Alexithymia Is Associated With a Multidomain, Multidimensional Failure of Interoception: Evidence From Novel Tests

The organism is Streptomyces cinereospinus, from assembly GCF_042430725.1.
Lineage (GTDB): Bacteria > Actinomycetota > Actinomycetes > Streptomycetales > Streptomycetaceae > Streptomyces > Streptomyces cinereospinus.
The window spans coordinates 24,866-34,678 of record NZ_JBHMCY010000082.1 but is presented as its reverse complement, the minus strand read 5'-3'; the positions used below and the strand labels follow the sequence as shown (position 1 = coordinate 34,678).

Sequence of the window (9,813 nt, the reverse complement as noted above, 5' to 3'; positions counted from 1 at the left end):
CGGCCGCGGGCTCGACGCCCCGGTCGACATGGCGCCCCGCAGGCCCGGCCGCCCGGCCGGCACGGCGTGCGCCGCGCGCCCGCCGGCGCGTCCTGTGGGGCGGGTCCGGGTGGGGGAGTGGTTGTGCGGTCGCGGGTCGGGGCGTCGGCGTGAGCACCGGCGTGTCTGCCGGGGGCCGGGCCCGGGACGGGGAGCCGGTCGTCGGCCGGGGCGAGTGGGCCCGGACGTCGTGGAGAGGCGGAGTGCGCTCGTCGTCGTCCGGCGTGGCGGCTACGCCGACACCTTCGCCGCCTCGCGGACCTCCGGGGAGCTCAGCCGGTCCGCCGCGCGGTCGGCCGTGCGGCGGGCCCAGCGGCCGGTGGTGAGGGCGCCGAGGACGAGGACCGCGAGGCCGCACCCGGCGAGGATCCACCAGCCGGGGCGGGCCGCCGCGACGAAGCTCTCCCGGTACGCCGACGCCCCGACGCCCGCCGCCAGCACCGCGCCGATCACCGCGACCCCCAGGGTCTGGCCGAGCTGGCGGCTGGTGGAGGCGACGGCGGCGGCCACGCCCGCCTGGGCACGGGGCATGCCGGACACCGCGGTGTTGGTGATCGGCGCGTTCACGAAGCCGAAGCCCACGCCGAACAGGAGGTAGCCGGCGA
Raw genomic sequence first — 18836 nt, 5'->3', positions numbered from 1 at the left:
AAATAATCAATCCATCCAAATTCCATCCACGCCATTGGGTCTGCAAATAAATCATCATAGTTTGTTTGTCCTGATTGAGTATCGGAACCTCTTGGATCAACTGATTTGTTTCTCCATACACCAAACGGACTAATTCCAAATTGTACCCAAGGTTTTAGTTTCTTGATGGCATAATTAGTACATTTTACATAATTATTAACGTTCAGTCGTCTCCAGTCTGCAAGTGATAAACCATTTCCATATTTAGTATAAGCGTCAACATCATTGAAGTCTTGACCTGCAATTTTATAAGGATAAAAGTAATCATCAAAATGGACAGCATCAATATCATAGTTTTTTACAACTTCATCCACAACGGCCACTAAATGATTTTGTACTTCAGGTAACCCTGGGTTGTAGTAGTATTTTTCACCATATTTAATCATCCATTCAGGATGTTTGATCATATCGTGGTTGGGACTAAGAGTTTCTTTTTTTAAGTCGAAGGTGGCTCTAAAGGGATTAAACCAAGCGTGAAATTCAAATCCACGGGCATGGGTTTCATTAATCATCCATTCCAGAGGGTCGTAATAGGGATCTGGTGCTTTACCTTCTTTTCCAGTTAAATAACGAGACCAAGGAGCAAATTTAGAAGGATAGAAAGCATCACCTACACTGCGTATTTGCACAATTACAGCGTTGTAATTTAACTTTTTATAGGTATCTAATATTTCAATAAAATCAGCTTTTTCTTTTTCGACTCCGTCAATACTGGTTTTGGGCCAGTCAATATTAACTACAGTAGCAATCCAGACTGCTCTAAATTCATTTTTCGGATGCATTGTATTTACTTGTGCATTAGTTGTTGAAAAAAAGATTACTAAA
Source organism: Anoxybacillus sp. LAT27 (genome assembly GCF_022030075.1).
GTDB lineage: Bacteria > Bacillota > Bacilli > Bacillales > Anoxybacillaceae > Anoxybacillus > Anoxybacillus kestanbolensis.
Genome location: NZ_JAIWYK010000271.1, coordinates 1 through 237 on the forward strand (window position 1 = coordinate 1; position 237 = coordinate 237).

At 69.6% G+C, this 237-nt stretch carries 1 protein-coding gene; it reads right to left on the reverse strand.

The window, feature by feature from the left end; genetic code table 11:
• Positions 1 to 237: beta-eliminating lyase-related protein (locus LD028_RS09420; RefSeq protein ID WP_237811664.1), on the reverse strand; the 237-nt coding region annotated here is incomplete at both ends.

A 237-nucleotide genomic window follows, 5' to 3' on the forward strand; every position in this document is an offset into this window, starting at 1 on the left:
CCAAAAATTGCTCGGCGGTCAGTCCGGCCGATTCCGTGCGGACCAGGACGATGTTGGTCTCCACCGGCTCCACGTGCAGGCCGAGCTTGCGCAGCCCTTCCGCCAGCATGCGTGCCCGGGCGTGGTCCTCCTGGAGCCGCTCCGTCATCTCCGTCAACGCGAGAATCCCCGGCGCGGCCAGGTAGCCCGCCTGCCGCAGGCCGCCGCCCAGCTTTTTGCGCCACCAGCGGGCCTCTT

Interoception, the perception of the body’s internal state, contributes to numerous aspects of higher-order cognition. Several theories suggest a causal role for atypical interoception in specific psychiatric disorders, including a recent claim that atypical interoception represents a transdiagnostic impairment across disorders characterized by reduced perception of one’s own emotion (alexithymia). Such theories are supported predominantly by evidence from only one interoceptive domain (cardiac); however, evidence of domain-specific interoceptive ability highlights the need to assess interoception in noncardiac domains. Using novel interoceptive tasks, we demonstrate that individuals high in alexithymic traits show a reduced propensity to utilize interoceptive cues to gauge respiratory output (Experiment 1), reduced accuracy on tasks of muscular effort (Experiment 2), and taste sensitivity (Experiment 3), unrelated to any co-occurring autism, depression, or anxiety. Results suggest that alexithymia reflects a multidomain, multidimensional failure of interoception, which is consistent with theories suggesting that atypical interoception may underpin both symptom commonalities between psychiatric disorders and heterogeneity within disorders.